U.S. Department of Agriculture (USDA) says that farmers and ranchers filing crop acreage reports will now be able to submit common information to be shared electronically with other Farm Service Agency locations or their insurance provider.
This new process is part of the USDA Acreage Crop Reporting Streamlining Initiative (ACRSI). This interagency collaboration also includes participating private crop insurance agents and insurance companies, all working to streamline the information collected from farmers and ranchers who participate in USDA programs.
“If you file your report at one location, the data that’s important to both FSA and RMA will be securely and electronically shared with the other location,” said FSA Administrator Val Dolcini. “This will avoid redundant and duplicative reporting, and we expect this to save farmers and ranchers time.”
“Accuracy in crop reporting is a key component for crop insurance, because an error in this information can affect premiums or claims. This is going to greatly improve efficiencies and reduce mistakes,” said RMA Administrator Brandon Willis.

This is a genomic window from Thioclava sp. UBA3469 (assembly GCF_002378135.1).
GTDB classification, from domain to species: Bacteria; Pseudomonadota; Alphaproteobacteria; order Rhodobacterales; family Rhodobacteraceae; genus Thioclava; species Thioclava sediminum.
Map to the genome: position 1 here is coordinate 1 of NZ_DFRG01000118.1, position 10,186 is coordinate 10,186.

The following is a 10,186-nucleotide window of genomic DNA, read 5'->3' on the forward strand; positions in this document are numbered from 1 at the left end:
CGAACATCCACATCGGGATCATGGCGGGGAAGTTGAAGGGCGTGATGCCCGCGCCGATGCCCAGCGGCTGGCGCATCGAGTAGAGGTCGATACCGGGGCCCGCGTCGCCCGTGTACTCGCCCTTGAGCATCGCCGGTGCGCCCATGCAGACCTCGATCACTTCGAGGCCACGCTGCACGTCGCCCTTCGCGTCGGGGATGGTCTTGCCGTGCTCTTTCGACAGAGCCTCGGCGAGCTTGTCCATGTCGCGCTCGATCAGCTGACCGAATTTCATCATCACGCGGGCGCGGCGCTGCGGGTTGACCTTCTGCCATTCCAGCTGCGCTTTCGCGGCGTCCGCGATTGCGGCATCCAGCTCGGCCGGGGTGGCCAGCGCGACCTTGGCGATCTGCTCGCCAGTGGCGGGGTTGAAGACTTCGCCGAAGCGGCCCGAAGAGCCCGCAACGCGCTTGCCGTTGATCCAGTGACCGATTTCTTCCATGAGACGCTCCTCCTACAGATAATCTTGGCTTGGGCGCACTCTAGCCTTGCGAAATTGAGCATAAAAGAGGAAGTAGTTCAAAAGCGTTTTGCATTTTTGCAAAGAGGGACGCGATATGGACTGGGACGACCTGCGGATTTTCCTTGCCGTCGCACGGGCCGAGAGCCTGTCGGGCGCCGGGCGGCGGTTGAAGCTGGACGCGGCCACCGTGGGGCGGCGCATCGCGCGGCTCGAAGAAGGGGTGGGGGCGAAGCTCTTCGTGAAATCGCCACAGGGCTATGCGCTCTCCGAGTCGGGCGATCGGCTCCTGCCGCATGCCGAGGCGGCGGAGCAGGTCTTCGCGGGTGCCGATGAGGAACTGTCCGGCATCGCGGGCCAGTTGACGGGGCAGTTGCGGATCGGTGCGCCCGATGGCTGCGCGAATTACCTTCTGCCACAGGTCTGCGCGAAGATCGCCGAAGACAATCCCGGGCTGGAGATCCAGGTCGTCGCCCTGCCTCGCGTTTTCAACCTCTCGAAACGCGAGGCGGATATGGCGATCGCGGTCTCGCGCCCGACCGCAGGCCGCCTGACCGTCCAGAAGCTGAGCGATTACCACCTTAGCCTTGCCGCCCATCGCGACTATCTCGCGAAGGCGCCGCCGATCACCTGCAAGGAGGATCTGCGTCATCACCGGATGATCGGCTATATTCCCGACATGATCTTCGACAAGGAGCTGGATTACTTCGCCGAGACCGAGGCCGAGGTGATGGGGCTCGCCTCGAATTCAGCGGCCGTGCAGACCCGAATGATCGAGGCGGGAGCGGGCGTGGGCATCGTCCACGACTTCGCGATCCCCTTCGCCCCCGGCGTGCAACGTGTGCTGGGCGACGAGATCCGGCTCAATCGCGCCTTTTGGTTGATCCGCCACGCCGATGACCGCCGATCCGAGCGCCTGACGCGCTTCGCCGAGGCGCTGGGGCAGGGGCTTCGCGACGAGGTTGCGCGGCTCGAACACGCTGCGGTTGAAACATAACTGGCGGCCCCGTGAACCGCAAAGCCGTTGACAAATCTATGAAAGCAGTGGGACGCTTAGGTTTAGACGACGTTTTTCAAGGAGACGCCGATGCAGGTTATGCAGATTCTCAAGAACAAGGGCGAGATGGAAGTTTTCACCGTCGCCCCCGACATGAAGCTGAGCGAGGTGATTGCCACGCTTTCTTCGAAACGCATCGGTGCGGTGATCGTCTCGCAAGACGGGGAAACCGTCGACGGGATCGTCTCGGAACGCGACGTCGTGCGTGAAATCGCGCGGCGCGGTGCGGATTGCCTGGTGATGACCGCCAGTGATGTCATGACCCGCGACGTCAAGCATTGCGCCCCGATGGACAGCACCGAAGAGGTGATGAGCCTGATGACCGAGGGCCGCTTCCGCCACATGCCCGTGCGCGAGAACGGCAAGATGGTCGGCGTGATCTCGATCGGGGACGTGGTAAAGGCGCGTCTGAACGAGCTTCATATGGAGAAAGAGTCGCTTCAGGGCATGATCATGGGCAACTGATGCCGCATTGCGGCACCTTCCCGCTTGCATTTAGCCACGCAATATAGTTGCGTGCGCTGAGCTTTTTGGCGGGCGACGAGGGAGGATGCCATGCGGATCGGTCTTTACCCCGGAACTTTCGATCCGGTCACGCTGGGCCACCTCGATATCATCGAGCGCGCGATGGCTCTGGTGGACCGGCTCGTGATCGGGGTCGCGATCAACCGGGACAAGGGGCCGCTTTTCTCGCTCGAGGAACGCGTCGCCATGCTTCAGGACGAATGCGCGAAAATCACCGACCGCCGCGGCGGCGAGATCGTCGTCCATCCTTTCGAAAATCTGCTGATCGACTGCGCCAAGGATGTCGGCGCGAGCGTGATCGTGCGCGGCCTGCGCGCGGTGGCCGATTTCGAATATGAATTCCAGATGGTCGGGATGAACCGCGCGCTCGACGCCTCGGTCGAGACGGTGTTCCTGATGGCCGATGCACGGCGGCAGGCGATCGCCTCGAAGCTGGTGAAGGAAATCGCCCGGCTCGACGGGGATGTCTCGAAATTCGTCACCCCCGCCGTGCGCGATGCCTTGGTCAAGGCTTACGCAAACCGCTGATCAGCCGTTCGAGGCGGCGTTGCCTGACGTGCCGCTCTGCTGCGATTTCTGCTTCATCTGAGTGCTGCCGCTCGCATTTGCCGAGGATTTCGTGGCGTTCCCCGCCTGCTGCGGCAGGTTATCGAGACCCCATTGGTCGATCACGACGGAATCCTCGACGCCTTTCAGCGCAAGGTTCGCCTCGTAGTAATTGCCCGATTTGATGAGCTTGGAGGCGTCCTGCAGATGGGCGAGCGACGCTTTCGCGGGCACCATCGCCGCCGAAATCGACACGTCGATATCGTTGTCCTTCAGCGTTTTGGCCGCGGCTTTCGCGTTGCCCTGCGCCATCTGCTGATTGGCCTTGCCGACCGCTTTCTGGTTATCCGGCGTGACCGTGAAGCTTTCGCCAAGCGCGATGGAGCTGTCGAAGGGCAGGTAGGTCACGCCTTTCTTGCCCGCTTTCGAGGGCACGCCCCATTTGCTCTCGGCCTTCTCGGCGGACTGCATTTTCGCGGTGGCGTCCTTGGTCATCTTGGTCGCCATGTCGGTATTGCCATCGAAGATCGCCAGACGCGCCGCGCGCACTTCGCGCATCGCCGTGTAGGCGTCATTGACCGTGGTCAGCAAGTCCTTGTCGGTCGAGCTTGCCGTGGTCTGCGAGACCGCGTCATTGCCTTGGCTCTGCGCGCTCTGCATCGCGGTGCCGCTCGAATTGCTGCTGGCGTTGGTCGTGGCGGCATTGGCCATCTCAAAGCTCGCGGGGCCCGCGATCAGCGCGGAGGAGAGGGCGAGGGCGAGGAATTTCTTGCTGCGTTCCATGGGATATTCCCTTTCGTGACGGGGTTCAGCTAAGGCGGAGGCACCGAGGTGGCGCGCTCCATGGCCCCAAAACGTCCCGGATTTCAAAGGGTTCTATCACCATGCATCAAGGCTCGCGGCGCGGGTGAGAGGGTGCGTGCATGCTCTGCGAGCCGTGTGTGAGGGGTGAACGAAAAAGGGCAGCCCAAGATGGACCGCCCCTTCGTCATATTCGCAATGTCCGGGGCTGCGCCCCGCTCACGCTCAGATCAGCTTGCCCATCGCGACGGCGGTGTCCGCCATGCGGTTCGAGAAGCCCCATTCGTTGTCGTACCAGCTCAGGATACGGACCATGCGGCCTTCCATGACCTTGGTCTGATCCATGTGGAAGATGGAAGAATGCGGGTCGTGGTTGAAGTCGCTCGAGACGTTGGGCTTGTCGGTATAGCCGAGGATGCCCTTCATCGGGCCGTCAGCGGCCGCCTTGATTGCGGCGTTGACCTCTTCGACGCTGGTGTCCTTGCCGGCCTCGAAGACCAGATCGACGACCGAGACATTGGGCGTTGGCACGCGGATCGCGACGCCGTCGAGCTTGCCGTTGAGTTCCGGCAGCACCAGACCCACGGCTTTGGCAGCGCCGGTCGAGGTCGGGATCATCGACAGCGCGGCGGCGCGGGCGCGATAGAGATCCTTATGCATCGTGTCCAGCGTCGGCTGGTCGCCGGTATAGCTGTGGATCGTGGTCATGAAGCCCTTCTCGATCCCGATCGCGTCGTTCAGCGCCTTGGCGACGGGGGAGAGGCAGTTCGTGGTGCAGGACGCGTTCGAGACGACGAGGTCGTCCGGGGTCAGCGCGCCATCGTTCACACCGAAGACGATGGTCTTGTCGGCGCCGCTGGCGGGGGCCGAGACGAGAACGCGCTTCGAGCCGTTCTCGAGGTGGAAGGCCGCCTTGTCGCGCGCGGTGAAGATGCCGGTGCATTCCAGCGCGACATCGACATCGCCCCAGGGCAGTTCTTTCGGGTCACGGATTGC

The USDA has been working to address the crop reporting process since 2009. Many producers have expressed frustration with submitting the same information to multiple locations. Three years ago the USDA consolidated deadlines to 15 dates, down from 54, and now the organization is expecting this new improvement to further streamline the process.
Ninety-three percent of reported acres are eligible for common data reporting, with more crops being added. Growers will still need to visit their locations to sign and validate reports, complete maps, or provide program-specific information, but the common data used on the first-filed acreage report will be available for completion of the second report. The USDA plans to continue to build on this framework and improve efficiencies in the future.
Dolcini also reminds growers that their FSA information can now be accessed through their home computer. “You can see your field boundaries, images of your farm, conservation status, operator and owner information and much more,” said Dolcini. Contact your local FSA office to enroll.